Square Chapel, Halifax
I don’t think I’ve ever walked into a theatre auditorium and been handed a discount leaflet for a gym. To be honest, I don’t think I’ve ever been handed a discount leaflet for a gym at all – one look at me and I’m thankfully seen as a lost cause, so I’m allowed to continue on my way unencumbered by an unwanted flyer. Not so tonight. On my way to my seat, a flyer was thrust enthusiastically into my hand. As recorded questions about body image played over the sound system (Are you happy with yourself? Which part of your body is your favourite?) I investigated the leaflet, presenting me with the opportunity to Get Hench with Harry. No thanks, I thought, while I’m not happy with my body, I’m certainly not in a hurry to become hench, and so filed it away in the darkest recess of the programme in my hand. It turns out that the leaflet and my ensuing thoughts were far more relevant to Dorian that I’d initially realised.
Dorian, written by poet Andrew McMillan, and brought to the stage by Huddersfield’s Proper Job theatre company, tells the story of Dorian, a widower in his mid 50s, who enlists the services of Harry to help him sculpt his aging and sagging figure into the body of his dreams. His son Sam is having his own crisis. He plays in a band with his girlfriend, Sarah, and is feeling the pressure of maintaining a perfect image for the band’s social media presence. In turn, Sarah works as a photographer for Harry and produces a photoshopped image of Dorian’s target figure, an image to inspire him through a 6 month fitness program.
This play forms the final part of the company’s Monster trilogy and takes its inspiration from Wilde’s The Picture of Dorian Grey. Using Wilde’s story as a starting point, Dorian examines the twisted and destructive relationship between body image and fitness culture, as well social media and image manipulation. The cast perform directly to the audience as well as into a variety of webcams, mobile phones and laptops. Their images, recorded videos and streaming footage are displayed on a wall of screens at the rear of the stage as the cast take selfies, manipulate images of themselves and each other, and host live streams of their performances.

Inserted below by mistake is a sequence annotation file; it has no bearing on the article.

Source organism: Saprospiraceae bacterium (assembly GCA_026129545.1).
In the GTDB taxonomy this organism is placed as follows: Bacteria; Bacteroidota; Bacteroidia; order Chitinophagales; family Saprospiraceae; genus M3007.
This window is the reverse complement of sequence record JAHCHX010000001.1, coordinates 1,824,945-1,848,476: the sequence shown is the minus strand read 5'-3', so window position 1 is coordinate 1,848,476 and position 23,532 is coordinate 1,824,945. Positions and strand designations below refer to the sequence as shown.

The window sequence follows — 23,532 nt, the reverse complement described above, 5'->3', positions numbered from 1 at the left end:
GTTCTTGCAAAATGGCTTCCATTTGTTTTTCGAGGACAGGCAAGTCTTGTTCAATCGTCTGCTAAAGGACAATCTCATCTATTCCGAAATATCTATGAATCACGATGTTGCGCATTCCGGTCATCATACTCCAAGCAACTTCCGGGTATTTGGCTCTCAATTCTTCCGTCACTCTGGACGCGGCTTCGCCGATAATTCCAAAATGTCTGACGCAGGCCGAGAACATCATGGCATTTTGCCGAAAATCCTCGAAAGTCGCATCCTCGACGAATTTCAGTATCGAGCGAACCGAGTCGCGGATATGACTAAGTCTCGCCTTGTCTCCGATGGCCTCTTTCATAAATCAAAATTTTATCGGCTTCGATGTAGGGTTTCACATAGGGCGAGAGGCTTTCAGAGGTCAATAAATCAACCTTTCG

The four strong cast are superb. Rick Ferguson’s performance as Dorian is an absolute delight as he deftly navigates the character’s journey from likeable, vulnerable father through to an altogether more monstrous and self-obsessed figure. Chris Casey, as fitness instructor Harry, gives an appropriately energetic performance – standing high on stools to tower over the audience, doling out catchphrases (“I’m a midwife of muscle!”) to his eager student. He also transforms into his own version of a monster as he begins to physically dominate the other characters and grows increasingly violent. My own ponderings on my own body and fitness levels – as well of those of the entire audience – intertwined with the themes of the play as Harry strode around the auditorium, picking out audience members to demonstrate the notion of the ideal body to his fitness class. Elizabeth Harborne’s character, Sarah, is often responsible for laying bare Dorian’s themes as she records videos on “image optimisation” for her captive social media audience. She then switches out of “social media” character and turns to address the audience directly, admitting to her lies, explaining that the pursuit of a perfect image is merely an industry and that this industry’s customers are also its victims. Meanwhile Neil Balfour, as Sam, inhabits the rear of the stage, sitting at a keyboard as he provides both soundtrack duties and a heartbreaking image of a soul ripped apart by social media-inspired body dysmorphia.